Wednesday, July 23, 2014

Man Booker 2014 long list announced

The 13 novels long listed for the 2014 Man Booker Prize were announced today and as always there were mixed reactions to the selection.

Many of the UK newspapers like the Daily Telegraph reflected on the number of novels by American authors who wouldn't have been eligible until the rule change for this year's prize.  Some commented also on the paucity of female authors (three out of the 13 titles).

Were there any surprises? The inclusion of Joy Ann Fowler, best known for the best selling Jane Austen Book Club  raised a few eyebrows as did David Nicholls's listing. None of the commentators said so specifically but reading between the lines the feeling was that these were rather 'light' to be considered for a premier book prize.

Inevitably there were comments on who had not been included - many of the big names were missing in fact. No Dave Eggers, no Ian McEwan, no Will Self and no Martin Amis. But of course the big surprise as The Independent, commented, was the absence from the list of Donna Tartt's The Goldfinch. She had been considered a cert for the long list having won the Pullitzer Prize with the novel in April.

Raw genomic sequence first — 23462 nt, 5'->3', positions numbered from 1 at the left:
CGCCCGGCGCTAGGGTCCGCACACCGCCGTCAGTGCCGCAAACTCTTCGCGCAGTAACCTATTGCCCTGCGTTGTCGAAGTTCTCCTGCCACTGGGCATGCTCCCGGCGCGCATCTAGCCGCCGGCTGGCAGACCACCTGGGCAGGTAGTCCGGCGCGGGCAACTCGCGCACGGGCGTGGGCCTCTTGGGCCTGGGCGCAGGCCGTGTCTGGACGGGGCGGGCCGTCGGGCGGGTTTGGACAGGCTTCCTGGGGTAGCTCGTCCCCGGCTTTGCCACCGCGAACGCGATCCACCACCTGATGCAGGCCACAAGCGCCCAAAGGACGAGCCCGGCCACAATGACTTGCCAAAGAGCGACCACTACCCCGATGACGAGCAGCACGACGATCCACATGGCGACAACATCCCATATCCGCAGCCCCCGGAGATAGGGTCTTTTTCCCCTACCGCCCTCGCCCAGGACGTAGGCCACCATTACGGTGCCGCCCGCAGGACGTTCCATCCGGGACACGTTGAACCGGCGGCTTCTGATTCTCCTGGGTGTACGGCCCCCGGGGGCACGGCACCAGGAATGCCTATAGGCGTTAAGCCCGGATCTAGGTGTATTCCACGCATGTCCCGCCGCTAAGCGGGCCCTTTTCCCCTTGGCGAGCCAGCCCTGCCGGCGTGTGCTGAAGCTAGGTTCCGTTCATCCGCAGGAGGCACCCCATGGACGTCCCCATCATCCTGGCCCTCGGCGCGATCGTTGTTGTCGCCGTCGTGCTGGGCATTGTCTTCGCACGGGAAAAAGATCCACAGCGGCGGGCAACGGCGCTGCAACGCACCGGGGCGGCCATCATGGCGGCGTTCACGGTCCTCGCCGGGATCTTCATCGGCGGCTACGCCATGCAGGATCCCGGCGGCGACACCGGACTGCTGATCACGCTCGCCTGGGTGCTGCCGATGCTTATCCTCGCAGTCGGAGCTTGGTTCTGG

Unless I was misreading the various articles, I didn't detect a lot of enthusiasm for this year's listing. No-one actually said it was a dull list but I didn't see any great buzz either. What people found disappointing was the shortage of representation by writers from Commonwealth countries which we have grown to see as a key feature of the Man Booker prize in the past. Only one Commonwealth writer actually made it to the list - the Narrow Road to the Deep North by the Australian writer Richard Flanagan. As Rebecca Jones, the BBC arts correspondent commented: "there are no Indian or African authors and that will raise eyebrows among those who feared writers from some Commonwealth countries might get squeezed out by the new rules."

What do you think of the list? Care to take a bet on which will win eventually?

The Longlist

Joshua Ferris
To Rise Again at a Decent Hour
American
Richard Flanagan
The Narrow Road to the Deep North
Australian
Karen Joy Fowler
We Are All Completely Beside Ourselves
American
Siri Hustvedt
The Blazing World
American
Howard Jacobson
J
British
Paul Kingsnorth
The Wake
British
David Mitchell
The Bone Clocks
British
Neel Mukherjee
The Lives of Others
British
David Nicholls
Us
British
Joseph O'Neill
The Dog
Irish/American
Richard Powers
Orfeo
American
Ali Smith
How to be Both
British
Niall Williams
History of the Rain
Irish




6 comments:

  1. I have not read any of these, as yet....Thanks for the list.

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  2. Which books are likely to make the shortlist? I'm currently reading To Rise Again at a Decent Hour, but while it is a hilarious novel, I can't quite see it commanding lasting attention.

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